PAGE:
The Second Regiment of Iowa Cavalry was organized under the proclamation of President Lincoln, dated July 23, 1861. The twelve companies composing the regiment were ordered into quarters by Governor Kirkwood, between the dates July 20 and Sept. 4, 1861. Davenport was the designated rendezvous, and there the different companies were mustered into the service of the United States by Captain Alexander Chambers, United States Army, on dates ranging from August 30 to September 28, 1861. The total number of enlisted men and officers of the regiment at the date of muster in of the last company was 1,001, but this number was considerably increased by additional enlistments before the regiment left the State.

The regiment was fortunate in having for its first commander a graduate of West Point, w-ho, at the time he received his commission from Governor Kirkwood, was a Major in the Third Regiment of United States Cavalry, with a record of fifteen years of honorable service in the Regular Army." While he was a strict disciplinarian, he was also just and fair in the enforcement of discipline and in his treatment of the officers and men under his command, and thus secured their confidence and respect. He was a superior military instructor, and his regiment rapidly acquired the rudiments of a military education so necessary for the work which was before them, and the practical experience which soon followedóunder the command of this thoroughly trained officerówas of more value than a longer period of drill and instruction in camp would have been. The other field officers were very capable men and soon demonstrated their fitness for the discharge of their respective duties. They were without military training and experience, but possessed of superior intelligence, and soon became proficient in the knowledge of tactics and the handling of men in action. This was particularly true of Lieutenant Colonel Edward Hatch, who was possessed of the true military spirit in such large degree that he was from the first conspicuous for his superior ability, and was held in the highest esteem by Colonel Elliott and by all the officers and men of the regiment.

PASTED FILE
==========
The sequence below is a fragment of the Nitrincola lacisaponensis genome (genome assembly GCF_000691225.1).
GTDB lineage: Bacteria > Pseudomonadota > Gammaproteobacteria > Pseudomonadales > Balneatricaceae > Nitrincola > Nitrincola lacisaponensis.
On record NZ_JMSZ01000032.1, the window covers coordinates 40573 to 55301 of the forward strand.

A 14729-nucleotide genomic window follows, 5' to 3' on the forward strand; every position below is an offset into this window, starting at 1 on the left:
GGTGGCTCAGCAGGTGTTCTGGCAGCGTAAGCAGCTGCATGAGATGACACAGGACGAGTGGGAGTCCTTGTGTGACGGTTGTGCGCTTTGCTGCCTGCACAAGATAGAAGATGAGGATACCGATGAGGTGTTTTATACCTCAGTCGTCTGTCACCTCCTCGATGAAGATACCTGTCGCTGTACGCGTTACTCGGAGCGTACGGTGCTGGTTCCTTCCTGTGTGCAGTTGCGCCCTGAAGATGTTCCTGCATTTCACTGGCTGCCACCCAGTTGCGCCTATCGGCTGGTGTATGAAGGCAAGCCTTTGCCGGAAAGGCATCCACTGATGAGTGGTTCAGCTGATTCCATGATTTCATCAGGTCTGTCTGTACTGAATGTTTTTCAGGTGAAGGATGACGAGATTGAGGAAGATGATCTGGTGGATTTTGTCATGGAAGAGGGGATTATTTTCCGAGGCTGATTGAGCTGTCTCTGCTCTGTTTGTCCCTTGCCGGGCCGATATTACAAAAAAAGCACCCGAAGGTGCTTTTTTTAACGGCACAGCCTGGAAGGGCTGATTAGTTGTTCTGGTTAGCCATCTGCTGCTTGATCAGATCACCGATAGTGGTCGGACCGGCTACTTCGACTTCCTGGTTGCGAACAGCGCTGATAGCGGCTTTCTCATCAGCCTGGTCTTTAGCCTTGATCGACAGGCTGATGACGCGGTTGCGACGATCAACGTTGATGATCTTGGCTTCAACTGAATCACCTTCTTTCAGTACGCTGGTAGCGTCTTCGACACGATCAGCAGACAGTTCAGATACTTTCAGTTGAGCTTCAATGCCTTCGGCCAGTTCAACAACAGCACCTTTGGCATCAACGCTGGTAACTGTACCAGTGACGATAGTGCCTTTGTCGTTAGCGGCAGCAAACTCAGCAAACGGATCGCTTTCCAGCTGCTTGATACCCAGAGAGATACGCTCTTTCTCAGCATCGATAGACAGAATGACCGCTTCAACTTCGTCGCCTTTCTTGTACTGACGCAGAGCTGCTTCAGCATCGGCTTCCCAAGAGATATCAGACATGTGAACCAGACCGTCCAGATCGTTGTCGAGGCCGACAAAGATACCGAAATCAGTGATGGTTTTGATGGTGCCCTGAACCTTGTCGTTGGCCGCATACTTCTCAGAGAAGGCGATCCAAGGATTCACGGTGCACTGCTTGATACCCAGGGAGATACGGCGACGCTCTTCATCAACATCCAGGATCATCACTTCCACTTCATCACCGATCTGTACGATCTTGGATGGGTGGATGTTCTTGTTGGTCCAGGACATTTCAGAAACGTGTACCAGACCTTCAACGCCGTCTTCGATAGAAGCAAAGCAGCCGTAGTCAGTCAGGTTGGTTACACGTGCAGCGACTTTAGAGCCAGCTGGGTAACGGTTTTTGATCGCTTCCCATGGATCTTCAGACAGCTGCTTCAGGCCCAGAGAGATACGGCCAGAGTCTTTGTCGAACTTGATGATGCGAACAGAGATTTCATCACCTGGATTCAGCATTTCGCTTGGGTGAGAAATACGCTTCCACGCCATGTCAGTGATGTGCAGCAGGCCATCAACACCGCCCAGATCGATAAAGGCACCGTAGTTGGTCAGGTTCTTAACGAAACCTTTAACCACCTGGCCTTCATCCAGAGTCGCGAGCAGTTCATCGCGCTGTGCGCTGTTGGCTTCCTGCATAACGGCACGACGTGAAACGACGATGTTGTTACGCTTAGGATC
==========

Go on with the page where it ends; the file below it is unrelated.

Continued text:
On the 7th of December, 1861, the regiment left Davenport and was conveyed by transports to St. Louis, where it went into quarters at Benton Barracks. During the time it remained there Colonel Elliott exerted himself to the utmost in imparting such instruction as would secure for the regiment as much knowledge of the theory and art of war as it was possible to obtain before it would be called upon to take the field. While at Benton Barracks the regiment suffered greatly from sickness and there were a great many deaths.  There was probably no period in its subsequent history when disease made such sad havoc in its ranks in so short a time. The men had not yet become used to the great change in conditions of living; had not yet learned how to properly prepare their food; and, above all, the sanitary conditions of the barracks were bad, the ventilation was poor and their quarters were overcrowded.  It was therefore a welcome change when the order came for the regiment to take the field.